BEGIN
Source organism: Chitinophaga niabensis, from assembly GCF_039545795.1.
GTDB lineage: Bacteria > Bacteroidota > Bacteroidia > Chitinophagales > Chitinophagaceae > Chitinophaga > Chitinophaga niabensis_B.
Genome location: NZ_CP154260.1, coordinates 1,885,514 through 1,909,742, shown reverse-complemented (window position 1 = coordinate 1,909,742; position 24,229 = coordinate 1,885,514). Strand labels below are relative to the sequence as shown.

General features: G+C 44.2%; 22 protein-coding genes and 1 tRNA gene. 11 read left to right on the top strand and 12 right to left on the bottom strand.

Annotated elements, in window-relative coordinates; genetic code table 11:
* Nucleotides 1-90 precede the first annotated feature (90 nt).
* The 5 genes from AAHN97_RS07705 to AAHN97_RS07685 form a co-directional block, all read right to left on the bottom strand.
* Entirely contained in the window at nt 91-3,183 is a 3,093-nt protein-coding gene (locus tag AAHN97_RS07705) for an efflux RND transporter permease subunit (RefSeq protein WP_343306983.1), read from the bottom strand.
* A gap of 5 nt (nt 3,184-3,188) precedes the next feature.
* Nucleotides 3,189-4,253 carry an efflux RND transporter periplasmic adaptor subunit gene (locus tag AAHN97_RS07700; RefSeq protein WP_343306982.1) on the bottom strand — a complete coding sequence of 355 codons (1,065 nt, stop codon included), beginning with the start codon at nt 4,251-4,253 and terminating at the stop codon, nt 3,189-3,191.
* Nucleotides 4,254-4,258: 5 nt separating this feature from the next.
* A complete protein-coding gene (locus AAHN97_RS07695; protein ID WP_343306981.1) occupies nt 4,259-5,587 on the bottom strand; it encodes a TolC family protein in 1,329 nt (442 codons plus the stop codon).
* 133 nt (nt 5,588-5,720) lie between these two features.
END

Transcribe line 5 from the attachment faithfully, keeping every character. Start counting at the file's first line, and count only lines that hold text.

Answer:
Annotated elements, in window-relative coordinates; genetic code table 11: